Similarly, if the dominant group in a church believes the other is willfully practicing or endorsing sin, they have no options but to condone the sin or expel the group12 (i.e. create schism). And they must not choose sin.
If we’ve come this far, let’s be honest about what’s happening. Each side believes the other is in sin or heresy. They’ve already stopped believing the other is truly Christian. They’ve stopped treating them as “brothers and sisters” and begun to treat them as pagans or tax collectors. Schism has occurred in spirit, only institutional trappings remain. In those cases, we would be better to acknowledge that schism and treat each other as pagans or tax collectors—but this in the best possible sense: not with scorn, but with love, gently but persistently calling the other to repentance and faith.
In marital counseling, I tell people that I’m biased toward reconciliation. I will go to great pains to avoid divorce. But I won’t avoid divorce at all costs. Namely, we can’t avoid it if there has been violence in the relationship (in the form of infidelity or abuse, in any of its varieties) and there’s reason to believe that violence will continue.
In the church, schism becomes necessary at the same point. We should take great pains to reconcile, even if it means tolerating anything less than sin. But when violence has occurred (in the form of infidelity to our mutual covenants or abusive behavior toward each other) and there’s reason to believe it will continue, it’s time to separate. In fact, a relatively amicable separation may offer the greatest hope for future reconciliation.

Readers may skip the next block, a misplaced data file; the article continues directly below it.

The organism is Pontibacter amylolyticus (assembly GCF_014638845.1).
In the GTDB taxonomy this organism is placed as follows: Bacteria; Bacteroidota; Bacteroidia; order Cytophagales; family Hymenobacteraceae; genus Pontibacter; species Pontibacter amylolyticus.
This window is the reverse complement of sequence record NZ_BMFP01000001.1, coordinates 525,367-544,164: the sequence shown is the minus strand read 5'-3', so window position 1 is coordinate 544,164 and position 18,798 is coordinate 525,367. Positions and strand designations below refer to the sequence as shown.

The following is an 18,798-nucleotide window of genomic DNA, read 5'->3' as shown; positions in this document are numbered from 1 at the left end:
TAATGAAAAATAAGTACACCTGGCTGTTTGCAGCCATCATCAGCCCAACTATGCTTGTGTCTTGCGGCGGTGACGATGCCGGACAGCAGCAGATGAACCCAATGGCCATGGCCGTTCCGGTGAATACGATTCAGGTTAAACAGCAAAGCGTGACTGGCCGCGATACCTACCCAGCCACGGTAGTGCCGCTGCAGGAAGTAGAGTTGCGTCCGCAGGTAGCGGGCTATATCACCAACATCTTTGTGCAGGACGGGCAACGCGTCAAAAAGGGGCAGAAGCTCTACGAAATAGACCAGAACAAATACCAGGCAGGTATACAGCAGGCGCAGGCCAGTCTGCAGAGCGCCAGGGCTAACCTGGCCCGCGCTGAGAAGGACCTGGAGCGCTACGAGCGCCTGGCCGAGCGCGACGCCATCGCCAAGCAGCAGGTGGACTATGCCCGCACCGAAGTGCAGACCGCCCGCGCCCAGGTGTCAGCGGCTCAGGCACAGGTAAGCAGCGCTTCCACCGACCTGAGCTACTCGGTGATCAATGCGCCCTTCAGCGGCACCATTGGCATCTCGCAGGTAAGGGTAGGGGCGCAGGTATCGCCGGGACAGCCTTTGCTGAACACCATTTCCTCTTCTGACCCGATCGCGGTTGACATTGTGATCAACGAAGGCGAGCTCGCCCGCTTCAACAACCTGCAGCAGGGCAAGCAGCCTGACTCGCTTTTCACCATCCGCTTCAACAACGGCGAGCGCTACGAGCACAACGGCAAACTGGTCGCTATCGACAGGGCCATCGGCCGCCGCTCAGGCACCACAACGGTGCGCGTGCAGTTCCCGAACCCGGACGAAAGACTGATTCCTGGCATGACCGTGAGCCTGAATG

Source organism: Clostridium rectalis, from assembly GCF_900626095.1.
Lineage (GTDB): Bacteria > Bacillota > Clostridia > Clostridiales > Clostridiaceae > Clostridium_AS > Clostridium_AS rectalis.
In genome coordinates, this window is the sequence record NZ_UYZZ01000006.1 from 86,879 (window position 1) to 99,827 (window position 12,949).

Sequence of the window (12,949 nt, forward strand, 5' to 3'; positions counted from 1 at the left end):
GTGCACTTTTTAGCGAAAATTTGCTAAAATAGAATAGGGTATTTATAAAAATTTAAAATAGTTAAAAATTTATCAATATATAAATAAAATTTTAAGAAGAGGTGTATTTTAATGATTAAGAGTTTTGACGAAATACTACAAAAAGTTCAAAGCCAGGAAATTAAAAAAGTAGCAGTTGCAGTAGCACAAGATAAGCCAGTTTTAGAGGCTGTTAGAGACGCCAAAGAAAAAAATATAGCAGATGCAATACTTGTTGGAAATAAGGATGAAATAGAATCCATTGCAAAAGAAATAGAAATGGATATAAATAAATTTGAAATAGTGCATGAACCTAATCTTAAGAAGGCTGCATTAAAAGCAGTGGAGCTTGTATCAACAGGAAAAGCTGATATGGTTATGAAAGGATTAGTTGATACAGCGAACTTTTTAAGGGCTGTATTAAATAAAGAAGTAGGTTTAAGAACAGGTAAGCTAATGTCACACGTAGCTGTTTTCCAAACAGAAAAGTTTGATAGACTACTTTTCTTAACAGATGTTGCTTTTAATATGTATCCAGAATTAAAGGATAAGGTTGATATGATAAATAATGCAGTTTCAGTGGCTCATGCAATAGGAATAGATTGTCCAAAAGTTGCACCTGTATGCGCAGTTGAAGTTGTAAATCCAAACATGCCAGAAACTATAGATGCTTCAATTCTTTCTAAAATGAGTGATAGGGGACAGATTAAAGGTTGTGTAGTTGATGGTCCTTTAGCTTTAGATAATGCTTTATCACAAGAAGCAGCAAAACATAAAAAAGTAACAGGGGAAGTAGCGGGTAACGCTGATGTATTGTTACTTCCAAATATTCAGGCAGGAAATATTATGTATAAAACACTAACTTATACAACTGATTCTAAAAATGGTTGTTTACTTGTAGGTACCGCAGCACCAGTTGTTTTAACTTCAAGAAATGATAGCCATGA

Postscript: A note on judging “outsiders”
The church in recent times (maybe always?) has done pretty well about identifying immorality “out there” among the pagans. This is exactly the opposite of what we see in the passages above. Paul specifically said that when he wrote about not associating with sexually immoral people he was “not at all meaning the people of this world who are immoral… In that case you would have to leave this world.” 13 He asked, “What business is it of mine to judge those outside the church? Are you not to judge those inside? God will judge those outside.” 14
For those who don’t claim faith faith, we don’t judge. We go to them as they are. We love them as they are. And we gently but persistently call them to repentance and faith.
Some people don’t like the first part of that—they prefer to keep their distance, and perhaps hurl some stones. Others don’t like the last part—calling people to repentance implies that they’re sinners, which could be offensive and seem intolerant. Jesus did both without apology. If we have the same love for others as Jesus, then we will go and do likewise.
- Many balk at this. “We all sin. We’re human!” First—by that very statement, you deny Christ’s humanity or his perfection. Be careful. Second—passages like 1 John 3:6 say the opposite: “No one who lives in him keeps on sinning. No one who continues to sin has either seen him or known him.” Third—see my article “Why I Love Wesleyan Theology” for more. ↩
- I’m not suggesting that Jesus intended this statement for that purpose. But I am suggesting that it properly applies, as Jesus’ and Paul’s later words demonstrate. ↩
- Unless they had come to faith, at which point they would no longer be pagans and no longer keep the unscrupulous practices of other tax collectors ↩
- See Matt 9:12–13 ↩
- 1 Cor 5:1–2 ↩
- Deut 13:5; 17:7; 19:19; 21:21; 22:21, 24; 24:7 ↩
- 1 Cor 5:6 ↩
- From his letter to Alexander Mather on August 6, 1777 ↩
- Judg 17:6; 21:25 ↩
- emphasis mine ↩
- I could also say “sin and heresy” here, but I’m allowing heresy to come under the broader umbrella of sin. ↩
- assuming, of course, that they have first attempted to correct and restore them ↩
- 1 Cor 5:10 ↩
- 1 Cor 5:12–13 ↩